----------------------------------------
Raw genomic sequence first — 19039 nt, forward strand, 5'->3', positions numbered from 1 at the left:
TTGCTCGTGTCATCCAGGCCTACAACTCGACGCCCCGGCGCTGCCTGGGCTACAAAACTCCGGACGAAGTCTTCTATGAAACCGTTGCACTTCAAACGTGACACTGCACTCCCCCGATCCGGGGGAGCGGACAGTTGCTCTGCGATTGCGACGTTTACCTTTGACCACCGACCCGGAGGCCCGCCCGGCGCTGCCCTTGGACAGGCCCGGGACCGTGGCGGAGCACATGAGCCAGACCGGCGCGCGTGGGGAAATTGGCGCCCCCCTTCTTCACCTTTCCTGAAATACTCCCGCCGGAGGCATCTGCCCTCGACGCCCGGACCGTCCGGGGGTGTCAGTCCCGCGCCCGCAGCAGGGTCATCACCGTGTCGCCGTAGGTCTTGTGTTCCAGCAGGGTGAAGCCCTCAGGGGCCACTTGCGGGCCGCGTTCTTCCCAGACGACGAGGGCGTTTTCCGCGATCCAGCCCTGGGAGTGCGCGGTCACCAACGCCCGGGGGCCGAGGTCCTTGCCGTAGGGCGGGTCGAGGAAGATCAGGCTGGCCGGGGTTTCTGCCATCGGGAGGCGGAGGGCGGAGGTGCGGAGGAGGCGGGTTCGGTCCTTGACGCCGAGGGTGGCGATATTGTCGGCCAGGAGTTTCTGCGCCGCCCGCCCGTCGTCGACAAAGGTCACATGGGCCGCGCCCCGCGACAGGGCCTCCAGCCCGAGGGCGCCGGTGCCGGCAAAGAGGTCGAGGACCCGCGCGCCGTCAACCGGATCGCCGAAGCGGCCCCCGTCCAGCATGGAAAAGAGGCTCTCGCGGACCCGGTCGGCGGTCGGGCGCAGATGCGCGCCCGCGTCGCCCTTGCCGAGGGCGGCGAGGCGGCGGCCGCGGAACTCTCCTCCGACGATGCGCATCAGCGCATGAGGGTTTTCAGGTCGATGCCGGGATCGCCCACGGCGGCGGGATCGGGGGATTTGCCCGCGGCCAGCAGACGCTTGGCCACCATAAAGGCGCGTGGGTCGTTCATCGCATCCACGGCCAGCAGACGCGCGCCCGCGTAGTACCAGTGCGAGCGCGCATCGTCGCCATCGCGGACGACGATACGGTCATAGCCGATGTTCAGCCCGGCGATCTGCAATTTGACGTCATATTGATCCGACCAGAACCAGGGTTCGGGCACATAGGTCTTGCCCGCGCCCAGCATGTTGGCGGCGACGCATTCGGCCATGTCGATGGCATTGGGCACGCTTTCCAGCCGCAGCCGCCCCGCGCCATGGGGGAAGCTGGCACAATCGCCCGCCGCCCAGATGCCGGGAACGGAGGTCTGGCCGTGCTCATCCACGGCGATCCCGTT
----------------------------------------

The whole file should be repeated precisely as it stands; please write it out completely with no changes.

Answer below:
Raw genomic sequence first — 19039 nt, forward strand, 5'->3', positions numbered from 1 at the left:
TTGCTCGTGTCATCCAGGCCTACAACTCGACGCCCCGGCGCTGCCTGGGCTACAAAACTCCGGACGAAGTCTTCTATGAAACCGTTGCACTTCAAACGTGACACTGCACTCCCCCGATCCGGGGGAGCGGACAGTTGCTCTGCGATTGCGACGTTTACCTTTGACCACCGACCCGGAGGCCCGCCCGGCGCTGCCCTTGGACAGGCCCGGGACCGTGGCGGAGCACATGAGCCAGACCGGCGCGCGTGGGGAAATTGGCGCCCCCCTTCTTCACCTTTCCTGAAATACTCCCGCCGGAGGCATCTGCCCTCGACGCCCGGACCGTCCGGGGGTGTCAGTCCCGCGCCCGCAGCAGGGTCATCACCGTGTCGCCGTAGGTCTTGTGTTCCAGCAGGGTGAAGCCCTCAGGGGCCACTTGCGGGCCGCGTTCTTCCCAGACGACGAGGGCGTTTTCCGCGATCCAGCCCTGGGAGTGCGCGGTCACCAACGCCCGGGGGCCGAGGTCCTTGCCGTAGGGCGGGTCGAGGAAGATCAGGCTGGCCGGGGTTTCTGCCATCGGGAGGCGGAGGGCGGAGGTGCGGAGGAGGCGGGTTCGGTCCTTGACGCCGAGGGTGGCGATATTGTCGGCCAGGAGTTTCTGCGCCGCCCGCCCGTCGTCGACAAAGGTCACATGGGCCGCGCCCCGCGACAGGGCCTCCAGCCCGAGGGCGCCGGTGCCGGCAAAGAGGTCGAGGACCCGCGCGCCGTCAACCGGATCGCCGAAGCGGCCCCCGTCCAGCATGGAAAAGAGGCTCTCGCGGACCCGGTCGGCGGTCGGGCGCAGATGCGCGCCCGCGTCGCCCTTGCCGAGGGCGGCGAGGCGGCGGCCGCGGAACTCTCCTCCGACGATGCGCATCAGCGCATGAGGGTTTTCAGGTCGATGCCGGGATCGCCCACGGCGGCGGGATCGGGGGATTTGCCCGCGGCCAGCAGACGCTTGGCCACCATAAAGGCGCGTGGGTCGTTCATCGCATCCACGGCCAGCAGACGCGCGCCCGCGTAGTACCAGTGCGAGCGCGCATCGTCGCCATCGCGGACGACGATACGGTCATAGCCGATGTTCAGCCCGGCGATCTGCAATTTGACGTCATATTGATCCGACCAGAACCAGGGTTCGGGCACATAGGTCTTGCCCGCGCCCAGCATGTTGGCGGCGACGCATTCGGCCATGTCGATGGCATTGGGCACGCTTTCCAGCCGCAGCCGCCCCGCGCCATGGGGGAAGCTGGCACAATCGCCCGCCGCCCAGATGCCGGGAACGGAGGTCTGGCCGTGCTCATCCACGGCGATCCCGTT